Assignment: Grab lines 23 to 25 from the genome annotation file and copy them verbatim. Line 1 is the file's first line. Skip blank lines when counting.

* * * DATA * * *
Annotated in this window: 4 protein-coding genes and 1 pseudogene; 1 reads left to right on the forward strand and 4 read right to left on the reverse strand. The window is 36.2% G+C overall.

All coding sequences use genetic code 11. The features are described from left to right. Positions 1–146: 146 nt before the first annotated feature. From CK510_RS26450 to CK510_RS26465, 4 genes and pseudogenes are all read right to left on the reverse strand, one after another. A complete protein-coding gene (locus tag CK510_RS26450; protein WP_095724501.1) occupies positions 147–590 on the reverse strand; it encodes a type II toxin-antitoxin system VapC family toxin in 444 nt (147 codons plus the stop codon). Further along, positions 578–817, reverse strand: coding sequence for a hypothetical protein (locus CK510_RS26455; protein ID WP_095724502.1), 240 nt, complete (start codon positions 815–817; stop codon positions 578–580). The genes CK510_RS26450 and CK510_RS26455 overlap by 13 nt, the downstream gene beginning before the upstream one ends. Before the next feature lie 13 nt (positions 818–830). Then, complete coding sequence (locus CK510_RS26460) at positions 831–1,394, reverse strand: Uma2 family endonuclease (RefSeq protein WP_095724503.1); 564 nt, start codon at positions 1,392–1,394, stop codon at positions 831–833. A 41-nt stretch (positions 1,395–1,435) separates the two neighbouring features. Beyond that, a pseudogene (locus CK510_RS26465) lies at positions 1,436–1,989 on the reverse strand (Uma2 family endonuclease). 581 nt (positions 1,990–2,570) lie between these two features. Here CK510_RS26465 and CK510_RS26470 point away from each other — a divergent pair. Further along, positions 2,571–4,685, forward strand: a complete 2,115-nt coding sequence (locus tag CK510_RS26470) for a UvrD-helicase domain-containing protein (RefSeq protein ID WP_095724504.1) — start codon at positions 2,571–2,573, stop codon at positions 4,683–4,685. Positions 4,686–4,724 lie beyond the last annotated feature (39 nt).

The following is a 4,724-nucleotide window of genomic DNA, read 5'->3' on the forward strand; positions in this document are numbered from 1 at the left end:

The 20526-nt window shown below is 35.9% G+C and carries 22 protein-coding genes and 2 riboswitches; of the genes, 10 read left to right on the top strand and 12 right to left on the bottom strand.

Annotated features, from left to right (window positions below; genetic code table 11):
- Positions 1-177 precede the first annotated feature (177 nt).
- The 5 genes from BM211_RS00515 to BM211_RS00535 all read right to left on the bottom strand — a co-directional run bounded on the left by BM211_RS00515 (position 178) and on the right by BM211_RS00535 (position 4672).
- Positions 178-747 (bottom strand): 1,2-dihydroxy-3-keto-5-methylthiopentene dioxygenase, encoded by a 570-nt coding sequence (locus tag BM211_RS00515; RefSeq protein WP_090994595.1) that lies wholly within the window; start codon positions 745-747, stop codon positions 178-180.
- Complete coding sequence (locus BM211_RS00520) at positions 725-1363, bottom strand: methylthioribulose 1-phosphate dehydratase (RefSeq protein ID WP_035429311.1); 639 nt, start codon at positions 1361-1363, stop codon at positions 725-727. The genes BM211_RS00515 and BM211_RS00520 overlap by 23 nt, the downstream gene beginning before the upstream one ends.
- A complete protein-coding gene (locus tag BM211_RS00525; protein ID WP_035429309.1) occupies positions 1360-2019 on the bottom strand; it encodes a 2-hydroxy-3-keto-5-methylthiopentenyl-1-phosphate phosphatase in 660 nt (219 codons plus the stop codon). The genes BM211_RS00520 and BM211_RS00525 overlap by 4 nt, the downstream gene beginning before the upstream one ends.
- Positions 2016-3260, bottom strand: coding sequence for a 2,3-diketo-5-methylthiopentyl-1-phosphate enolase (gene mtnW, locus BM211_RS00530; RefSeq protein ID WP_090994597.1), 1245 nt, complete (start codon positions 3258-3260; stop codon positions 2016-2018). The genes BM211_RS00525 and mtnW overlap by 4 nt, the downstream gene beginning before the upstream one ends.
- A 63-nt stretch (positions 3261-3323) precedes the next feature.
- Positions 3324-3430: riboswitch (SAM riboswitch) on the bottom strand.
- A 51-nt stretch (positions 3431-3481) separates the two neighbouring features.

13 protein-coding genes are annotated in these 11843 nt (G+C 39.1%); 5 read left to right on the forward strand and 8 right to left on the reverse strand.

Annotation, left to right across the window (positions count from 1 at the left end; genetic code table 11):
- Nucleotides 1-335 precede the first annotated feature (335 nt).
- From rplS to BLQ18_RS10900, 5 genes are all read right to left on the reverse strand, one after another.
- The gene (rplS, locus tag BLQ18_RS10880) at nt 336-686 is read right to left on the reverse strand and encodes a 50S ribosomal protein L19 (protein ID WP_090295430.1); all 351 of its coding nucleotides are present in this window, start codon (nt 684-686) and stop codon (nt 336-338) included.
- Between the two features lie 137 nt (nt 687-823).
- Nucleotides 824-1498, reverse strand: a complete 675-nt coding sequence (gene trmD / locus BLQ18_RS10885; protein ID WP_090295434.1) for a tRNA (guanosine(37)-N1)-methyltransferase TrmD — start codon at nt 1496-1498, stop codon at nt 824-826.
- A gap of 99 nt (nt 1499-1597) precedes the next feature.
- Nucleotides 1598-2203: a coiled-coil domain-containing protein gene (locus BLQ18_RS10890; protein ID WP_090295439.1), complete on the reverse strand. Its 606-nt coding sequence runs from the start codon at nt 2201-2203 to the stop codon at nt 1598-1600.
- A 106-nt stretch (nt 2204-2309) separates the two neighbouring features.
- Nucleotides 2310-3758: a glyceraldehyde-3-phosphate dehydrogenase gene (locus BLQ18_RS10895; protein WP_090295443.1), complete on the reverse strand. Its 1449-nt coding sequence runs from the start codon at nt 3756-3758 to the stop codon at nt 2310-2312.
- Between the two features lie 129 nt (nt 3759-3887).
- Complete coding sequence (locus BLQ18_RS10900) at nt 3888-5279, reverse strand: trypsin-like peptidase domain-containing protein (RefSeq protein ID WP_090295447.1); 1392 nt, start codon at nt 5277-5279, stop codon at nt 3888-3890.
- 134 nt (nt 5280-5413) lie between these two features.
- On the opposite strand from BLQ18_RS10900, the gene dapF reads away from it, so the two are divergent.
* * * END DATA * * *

- Nucleotides 1598-2203: a coiled-coil domain-containing protein gene (locus BLQ18_RS10890; protein ID WP_090295439.1), complete on the reverse strand. Its 606-nt coding sequence runs from the start codon at nt 2201-2203 to the stop codon at nt 1598-1600.
- A 106-nt stretch (nt 2204-2309) separates the two neighbouring features.
- Nucleotides 2310-3758: a glyceraldehyde-3-phosphate dehydrogenase gene (locus BLQ18_RS10895; protein WP_090295443.1), complete on the reverse strand. Its 1449-nt coding sequence runs from the start codon at nt 3756-3758 to the stop codon at nt 2310-2312.